The day we landed in Tunisia, there was a horrific terror attack in Tunis. We were far removed—in a hotel by the sea—but the reverberations of the horror reached us and the sadness was not far behind. It felt almost wrong to be relaxing and for a while, the few of us in the hotel walked around with sombre faces while discreet but prevalent extra security was put in place to put us at ease. We received more than a few frantic calls and messages from loved ones who wanted to know we were safe (thanks for checking up on me, guys) but after that, we hit the brick wall of helplessness; where there is nothing left to do but say a prayer or twelve for the families of the lost and say over again how people like the perpetrators deserve nothing but hellfire, repeating to ourselves how does this keep happening?

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My work phone, which I check maybe 700 times a day.

When I step out of the office, on the days I am there, after a full day of work, the sky is milky, often struggling to be blue and the temperature has not yet bottomed out. When I step off the train and start the short walk home from the station, darkness is daubing the sky with its inky fingerprints. In another few weeks, Spring will arrive in earnest in all its bright, welcoming, seven-in-the-evening lightness and I can finally stop wishing for days when the SAD lamp can stay in its drawer.


Cooking is time consuming. I think this even as I am doing it; slicing vegetables, browning chicken, dipping my pinky finger in my giant tub of sugar-free peanut butter while I wait for my black beans to simmer. This time, I think to myself as I baste the pork shoulder for the twentieth time, could be spent writing. Or sleeping. Or marathoning 48 Hours Mystery which I now affectionately refer to as my murder programmes. Cooking is time consuming. But rewarding. Knowing where the food I eat comes from and how it has been prepared has made a great impact on my body; I am sleeping better, my joints ache less and I have the kind of energy that means I am often awake before my alarm, like some kind of godawful morning person.


My brother is getting married and the first of his two weddings is less than seven weeks away. I watch him on the nights he is home as he peruses his to-do lists and checks off an item here or adds one there. There is so much to do and we are all in this; handling websites, corralling guests who have not seen fit to RSVP, sending measurements to dressmakers for the creation of traditional outfits. There are disagreements over weave (and how I refuse to have it in my head, wedding or not) and grand plans for a far-flung honeymoon and I watch as my brother takes it all within his stride and I will wash his plates or roast his chicken because I cannot imagine what it is like to bear the twin responsibilities of a fiancée and not one but two weddings on the same shoulders that must carry a demanding career and the plans needed for taking that career to another continent. These are the little things.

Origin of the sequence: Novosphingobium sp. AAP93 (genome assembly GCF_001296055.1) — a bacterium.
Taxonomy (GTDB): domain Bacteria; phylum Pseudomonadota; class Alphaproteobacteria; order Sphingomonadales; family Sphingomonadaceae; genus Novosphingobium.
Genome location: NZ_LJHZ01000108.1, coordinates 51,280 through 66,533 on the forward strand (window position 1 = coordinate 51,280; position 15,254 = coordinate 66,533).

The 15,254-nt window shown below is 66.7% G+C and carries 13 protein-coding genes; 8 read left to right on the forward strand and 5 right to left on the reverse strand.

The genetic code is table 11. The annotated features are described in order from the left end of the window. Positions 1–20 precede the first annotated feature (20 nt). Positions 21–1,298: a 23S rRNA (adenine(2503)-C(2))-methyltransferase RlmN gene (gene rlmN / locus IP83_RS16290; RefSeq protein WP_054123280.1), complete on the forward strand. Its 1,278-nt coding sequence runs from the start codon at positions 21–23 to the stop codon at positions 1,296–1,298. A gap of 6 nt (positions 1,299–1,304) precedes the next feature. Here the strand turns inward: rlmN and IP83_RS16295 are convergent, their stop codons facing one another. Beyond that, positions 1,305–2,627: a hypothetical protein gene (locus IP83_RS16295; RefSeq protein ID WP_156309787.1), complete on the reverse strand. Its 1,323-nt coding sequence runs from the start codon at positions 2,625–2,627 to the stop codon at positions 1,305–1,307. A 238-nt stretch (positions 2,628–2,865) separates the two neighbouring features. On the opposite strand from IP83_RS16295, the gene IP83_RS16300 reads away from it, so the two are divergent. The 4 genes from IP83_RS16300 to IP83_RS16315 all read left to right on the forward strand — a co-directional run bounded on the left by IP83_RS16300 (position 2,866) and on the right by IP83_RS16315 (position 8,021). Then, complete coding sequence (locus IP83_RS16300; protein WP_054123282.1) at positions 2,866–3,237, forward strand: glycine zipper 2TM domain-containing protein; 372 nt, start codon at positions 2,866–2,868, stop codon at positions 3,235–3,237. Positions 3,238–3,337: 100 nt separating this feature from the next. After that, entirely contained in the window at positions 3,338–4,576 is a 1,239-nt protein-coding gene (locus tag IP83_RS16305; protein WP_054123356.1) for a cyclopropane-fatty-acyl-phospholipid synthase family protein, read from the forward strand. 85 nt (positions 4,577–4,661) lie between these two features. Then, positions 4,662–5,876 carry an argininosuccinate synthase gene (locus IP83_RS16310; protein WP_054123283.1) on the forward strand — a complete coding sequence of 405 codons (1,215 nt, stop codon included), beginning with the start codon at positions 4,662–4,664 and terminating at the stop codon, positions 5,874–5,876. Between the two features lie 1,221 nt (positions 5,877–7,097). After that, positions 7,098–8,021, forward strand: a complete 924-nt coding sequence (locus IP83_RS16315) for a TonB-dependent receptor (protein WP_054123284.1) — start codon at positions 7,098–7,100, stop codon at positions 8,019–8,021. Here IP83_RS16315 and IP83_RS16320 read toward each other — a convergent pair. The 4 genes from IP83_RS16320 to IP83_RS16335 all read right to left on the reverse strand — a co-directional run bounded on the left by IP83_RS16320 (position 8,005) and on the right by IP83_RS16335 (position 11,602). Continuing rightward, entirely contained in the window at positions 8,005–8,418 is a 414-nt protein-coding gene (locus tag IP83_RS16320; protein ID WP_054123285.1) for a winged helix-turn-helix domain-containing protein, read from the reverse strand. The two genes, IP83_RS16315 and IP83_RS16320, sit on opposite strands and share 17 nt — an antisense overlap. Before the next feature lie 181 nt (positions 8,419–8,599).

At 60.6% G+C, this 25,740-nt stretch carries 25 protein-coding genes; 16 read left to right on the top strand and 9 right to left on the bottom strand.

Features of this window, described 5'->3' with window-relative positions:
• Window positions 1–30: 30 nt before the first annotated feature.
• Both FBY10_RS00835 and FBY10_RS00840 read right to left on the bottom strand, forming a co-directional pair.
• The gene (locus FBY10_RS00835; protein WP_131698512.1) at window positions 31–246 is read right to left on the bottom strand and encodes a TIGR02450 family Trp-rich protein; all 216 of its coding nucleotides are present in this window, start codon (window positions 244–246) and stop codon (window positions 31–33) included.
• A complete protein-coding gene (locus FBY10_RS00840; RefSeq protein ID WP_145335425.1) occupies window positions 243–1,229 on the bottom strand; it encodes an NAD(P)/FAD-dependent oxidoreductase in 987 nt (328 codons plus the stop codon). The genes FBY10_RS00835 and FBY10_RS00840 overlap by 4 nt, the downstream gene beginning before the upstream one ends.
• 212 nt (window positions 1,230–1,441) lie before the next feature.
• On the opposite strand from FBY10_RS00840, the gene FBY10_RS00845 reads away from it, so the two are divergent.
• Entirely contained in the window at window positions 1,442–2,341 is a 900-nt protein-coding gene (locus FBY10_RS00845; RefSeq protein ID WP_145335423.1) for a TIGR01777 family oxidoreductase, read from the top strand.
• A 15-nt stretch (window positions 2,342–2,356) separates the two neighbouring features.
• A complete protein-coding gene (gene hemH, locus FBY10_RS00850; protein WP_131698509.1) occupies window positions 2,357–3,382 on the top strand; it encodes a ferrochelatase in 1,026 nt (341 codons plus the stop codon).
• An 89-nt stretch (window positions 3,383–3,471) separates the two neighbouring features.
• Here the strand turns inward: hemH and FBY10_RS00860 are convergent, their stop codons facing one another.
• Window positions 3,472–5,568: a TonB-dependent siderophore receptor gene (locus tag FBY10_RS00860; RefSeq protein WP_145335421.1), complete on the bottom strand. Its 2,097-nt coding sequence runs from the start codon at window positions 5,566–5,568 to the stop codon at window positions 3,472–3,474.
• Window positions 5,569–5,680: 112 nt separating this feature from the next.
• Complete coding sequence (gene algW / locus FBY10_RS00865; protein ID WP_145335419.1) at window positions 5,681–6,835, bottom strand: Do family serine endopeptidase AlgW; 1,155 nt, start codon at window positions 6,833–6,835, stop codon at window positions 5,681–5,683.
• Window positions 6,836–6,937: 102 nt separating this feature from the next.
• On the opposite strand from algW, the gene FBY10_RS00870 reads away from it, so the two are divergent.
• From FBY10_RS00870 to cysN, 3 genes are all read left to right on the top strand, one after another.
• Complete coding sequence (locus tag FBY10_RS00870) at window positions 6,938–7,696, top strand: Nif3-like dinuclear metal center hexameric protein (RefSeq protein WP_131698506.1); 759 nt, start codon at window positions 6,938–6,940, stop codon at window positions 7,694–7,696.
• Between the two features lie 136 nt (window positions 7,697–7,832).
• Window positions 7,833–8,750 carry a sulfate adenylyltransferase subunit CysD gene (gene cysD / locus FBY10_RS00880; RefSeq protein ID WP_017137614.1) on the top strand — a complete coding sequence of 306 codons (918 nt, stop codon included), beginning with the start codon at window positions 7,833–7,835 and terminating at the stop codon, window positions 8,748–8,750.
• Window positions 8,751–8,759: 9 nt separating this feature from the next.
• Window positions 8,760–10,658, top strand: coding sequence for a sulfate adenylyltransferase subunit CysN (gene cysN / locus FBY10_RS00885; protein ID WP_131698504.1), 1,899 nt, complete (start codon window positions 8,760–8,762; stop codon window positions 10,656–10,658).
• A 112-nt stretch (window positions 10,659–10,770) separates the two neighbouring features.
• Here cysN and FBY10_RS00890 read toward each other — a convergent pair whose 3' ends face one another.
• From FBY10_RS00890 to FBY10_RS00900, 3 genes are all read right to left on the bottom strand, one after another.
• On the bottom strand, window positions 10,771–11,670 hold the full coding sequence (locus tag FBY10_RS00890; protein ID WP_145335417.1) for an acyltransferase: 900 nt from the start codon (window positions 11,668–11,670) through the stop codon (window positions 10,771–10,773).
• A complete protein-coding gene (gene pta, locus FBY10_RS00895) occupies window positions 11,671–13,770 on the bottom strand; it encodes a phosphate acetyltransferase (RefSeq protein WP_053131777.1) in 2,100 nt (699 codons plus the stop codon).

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For a long time, I avoided mirrors.

It started off when I was a kid—around four or five years old—when I first realised that I didn’t look the same as all the other kids in the playground and that a few of them had a real problem with that. I wasn’t used to it, didn’t expect it and considered myself just another person trying to get some time on the chalked out hopscotch squares, and searching for friends that also enjoyed Capri Sun and picture books. I hadn’t been taught to hate and figured that nobody else had either. And even though my parents tried to prepare us for what they suspected we would face when school changed from a sea of brown faces to white ones, there’s nothing like a pigtailed schoolgirl calling your skintone dirty to drive home the fact that you’re different.

This was the catalyst for my first breakup with the mirror.

If I couldn’t blend in then I didn’t want to look at myself. There was nothing I could do to change my hair texture, my skin, the shape of my lips and nose and so my appearance, like the jibes from peers and sometimes even teachers, became a reminder of everything that was “wrong” with me. I also became painfully shy and retreated into books and TV rather than doing what other children were doing like going on play dates and terrorising their parents; y’know, healthy behaviours.

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When I bought my house at 19, I did so on the advice of my very wise, prudent and financially stable parents who were there every step of the way to help me make the transition from university student living on campus, to university student owning a large house and being the live-in landlady to five friends.

It went pretty much as well as you’d think it would.

The learning curve was steep and I had to grow up really, very quickly, because my decision not to hire an agent to manage the property meant that I had to deal with things like boiler issues, renovation, the shower breaking at 3AM and having irate friends beating at my door demanding it be fixed at once. I had to grapple with building and contents insurance, builders, rent arrears, accounts, dishes that had not been washed since Adam was a bachelor because people are lazy as hell and expect me to have to deal with it.

There have been numerous tenants since then. And there have been ups (the tenant who was a gifted cook and made me cheese-stuffed meatballs for no reason), and there have been downs (the tenant whose boyfriend tried to sell drugs out of my house and who I had to physically eject from the premises) but I wouldn’t change owning this house or the lessons I have learned as a result of it; not for the world.

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